We are digging deeper into the safety record of M-F-G - the company which was the site of a serious accident yesterday in Whitfield County, where one person was hospitalized.
We found that since 2004, the time of a serious vapor release, on average.. M-F-G Chemical has had a spill or release, every year and a half since then.
That fact is troubling to both residents and regulators.
While Dalton firefighters and EMS workers were responding to the chemical release of gases at the MFG Chemical plant, one of the company's next door neighbors was held hostage in her home. "It was a little scary," says Mae Blessing, "because my property backs up to them."
Here's what's scaring Mrs. Blessing and other plant neighbors. We discovered something shocking in the company's safety history. Since the 2004 toxic gas release into the air at its South Dalton plant, M-F-G Chemical has had 6 chemical releases and/or spills.
In September of 2010, a vapor cloud was accidently released at the Callahan Road plant. The next month, hazardous liquid leaked from a container at Callahan.
A runaway chemical reaction at Callahan Road in May of 2012, resulted in OSHA citing the company with 20 safety violations, after 40 workers from other plants hospitalized for decontamination. OSHA levelled $77,000 dollars in penalties against M-F-G Chemical.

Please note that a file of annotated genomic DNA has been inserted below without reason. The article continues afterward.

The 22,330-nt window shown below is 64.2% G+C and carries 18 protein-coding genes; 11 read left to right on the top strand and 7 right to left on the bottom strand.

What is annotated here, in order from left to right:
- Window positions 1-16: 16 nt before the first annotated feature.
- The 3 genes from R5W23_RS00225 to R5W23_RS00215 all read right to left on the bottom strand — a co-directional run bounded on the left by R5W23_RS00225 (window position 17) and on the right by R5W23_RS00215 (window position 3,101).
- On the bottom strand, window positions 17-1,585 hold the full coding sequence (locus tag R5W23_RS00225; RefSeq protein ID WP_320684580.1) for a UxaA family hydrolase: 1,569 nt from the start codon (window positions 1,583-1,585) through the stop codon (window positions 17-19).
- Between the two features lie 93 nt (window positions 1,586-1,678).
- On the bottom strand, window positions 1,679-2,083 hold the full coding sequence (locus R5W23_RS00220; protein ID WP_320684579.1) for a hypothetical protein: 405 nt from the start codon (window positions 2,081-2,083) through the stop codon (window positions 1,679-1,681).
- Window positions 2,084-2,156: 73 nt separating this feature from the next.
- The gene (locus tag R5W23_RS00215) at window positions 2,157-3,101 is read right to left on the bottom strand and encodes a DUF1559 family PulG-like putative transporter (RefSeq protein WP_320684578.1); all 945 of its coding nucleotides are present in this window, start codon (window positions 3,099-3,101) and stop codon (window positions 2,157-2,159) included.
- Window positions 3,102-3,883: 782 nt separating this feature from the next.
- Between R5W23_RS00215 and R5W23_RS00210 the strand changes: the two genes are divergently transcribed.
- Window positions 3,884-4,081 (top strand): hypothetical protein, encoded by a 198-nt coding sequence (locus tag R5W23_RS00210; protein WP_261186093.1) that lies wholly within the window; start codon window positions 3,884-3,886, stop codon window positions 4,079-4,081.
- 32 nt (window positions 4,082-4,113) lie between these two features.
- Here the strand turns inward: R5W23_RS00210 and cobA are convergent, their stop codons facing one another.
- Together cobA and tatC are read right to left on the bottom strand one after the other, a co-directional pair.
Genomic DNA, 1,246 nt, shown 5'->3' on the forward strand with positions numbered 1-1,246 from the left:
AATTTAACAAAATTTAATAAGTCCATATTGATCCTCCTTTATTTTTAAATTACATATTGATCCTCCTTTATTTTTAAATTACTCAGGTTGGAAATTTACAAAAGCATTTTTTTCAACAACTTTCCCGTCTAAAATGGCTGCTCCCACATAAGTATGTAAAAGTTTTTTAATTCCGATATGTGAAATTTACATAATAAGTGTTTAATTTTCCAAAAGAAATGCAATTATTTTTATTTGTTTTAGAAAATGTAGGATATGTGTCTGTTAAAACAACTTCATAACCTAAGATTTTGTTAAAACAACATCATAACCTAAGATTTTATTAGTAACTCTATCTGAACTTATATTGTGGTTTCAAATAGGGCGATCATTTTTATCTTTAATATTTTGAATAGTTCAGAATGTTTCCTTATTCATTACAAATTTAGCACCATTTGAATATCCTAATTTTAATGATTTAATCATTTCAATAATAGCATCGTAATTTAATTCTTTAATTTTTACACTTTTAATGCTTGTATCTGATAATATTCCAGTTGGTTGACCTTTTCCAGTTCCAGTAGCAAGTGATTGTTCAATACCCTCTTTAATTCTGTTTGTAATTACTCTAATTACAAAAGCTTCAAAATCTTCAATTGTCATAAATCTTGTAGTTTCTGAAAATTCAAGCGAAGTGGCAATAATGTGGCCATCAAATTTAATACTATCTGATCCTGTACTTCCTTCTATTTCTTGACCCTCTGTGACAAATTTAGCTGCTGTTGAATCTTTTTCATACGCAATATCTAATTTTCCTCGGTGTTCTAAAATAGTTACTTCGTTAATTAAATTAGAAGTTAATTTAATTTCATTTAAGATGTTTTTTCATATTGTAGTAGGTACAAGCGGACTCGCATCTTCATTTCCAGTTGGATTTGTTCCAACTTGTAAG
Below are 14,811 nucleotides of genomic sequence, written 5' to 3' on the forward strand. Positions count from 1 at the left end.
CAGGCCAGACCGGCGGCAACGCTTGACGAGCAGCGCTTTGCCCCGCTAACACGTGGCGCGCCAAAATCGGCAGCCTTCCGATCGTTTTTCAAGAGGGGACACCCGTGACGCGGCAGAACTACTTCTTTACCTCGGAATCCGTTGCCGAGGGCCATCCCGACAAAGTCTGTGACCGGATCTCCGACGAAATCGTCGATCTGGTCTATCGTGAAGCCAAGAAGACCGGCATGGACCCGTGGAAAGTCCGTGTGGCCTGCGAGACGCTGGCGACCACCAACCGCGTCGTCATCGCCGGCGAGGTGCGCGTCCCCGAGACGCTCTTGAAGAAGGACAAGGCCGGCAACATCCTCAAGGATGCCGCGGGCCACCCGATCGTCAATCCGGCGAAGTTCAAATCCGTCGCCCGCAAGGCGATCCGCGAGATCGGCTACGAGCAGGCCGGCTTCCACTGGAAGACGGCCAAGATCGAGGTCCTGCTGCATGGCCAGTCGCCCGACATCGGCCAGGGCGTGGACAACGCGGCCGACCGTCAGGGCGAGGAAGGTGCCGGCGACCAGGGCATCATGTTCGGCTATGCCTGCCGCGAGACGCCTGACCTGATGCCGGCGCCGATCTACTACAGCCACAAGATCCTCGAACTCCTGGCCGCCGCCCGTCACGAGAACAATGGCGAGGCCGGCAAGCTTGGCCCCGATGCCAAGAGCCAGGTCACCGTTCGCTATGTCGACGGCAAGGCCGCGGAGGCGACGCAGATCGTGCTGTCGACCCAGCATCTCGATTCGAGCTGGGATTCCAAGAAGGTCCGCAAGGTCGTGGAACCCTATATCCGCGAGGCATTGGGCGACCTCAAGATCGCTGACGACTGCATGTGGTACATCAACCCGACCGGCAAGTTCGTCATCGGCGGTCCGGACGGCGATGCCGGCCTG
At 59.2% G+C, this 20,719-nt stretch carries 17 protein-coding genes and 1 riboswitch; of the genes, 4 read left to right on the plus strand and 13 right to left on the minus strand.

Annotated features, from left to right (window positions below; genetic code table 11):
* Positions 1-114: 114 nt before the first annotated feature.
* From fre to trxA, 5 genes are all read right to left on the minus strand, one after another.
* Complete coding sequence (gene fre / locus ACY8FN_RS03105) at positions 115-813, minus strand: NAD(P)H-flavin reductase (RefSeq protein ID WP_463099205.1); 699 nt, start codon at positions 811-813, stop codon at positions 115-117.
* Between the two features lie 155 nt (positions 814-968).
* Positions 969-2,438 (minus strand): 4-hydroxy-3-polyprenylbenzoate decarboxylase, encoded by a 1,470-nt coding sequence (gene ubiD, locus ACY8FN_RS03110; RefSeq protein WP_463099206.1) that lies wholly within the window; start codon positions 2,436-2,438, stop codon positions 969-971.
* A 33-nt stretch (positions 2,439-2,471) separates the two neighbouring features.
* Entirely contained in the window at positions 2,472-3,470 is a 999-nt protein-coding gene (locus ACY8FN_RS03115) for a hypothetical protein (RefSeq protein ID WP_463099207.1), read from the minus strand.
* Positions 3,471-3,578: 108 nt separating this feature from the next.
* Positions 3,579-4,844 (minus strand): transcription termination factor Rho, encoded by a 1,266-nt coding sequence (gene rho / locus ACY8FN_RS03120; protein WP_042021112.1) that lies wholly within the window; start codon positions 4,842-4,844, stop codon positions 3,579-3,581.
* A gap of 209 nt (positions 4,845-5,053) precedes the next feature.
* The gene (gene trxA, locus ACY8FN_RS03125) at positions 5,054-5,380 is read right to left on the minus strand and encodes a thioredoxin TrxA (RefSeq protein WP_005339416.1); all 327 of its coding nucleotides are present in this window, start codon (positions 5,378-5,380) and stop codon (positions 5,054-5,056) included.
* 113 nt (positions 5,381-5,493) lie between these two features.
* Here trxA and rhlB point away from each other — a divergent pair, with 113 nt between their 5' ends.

Two other spills happened at the Kimberly Park plant in April of last year, and May of this year.
The Georgia Environmental Protection Division considered all but the 2012 event, minor. "MFG has had a number of releases," says Bert Langley, EPD's Director of Compliance, "but I don't think it's particularly out of the ordinary for these types of facilities."
The plant's next door neighbor begs to differ. "I don't think anything should be minor," says Mrs. Blessing. "I don't think there should be any releases at all."
And then, there is Monday's event, which injured two workers.
On its website, M-F-G management acknowledges what it calls a "minor" chemical release at the Kimberly Park facility. The statement says "the release was contained within the MFG building.. professional cleanup is underway, there is no threat to public safety.. the cause of the release is under investigation."
Nowhere does the company mention the injured worker, who had burns and inhalation injuries.
The E-P-D's Langley says, the company should consider better training for its workers to avoid those "minor" events.
Mrs. Blessing agrees. "Yeah, I would think so, because how many minors make a big one?" she wondered out loud.
The names of the injured workers have not been released, nor has their conditions. Langley with the E-P-D says, OSHA is now investigating yesterday's spill.
We reached out to M-F-G Chemical, but they have not called us back.
By Calvin Sneed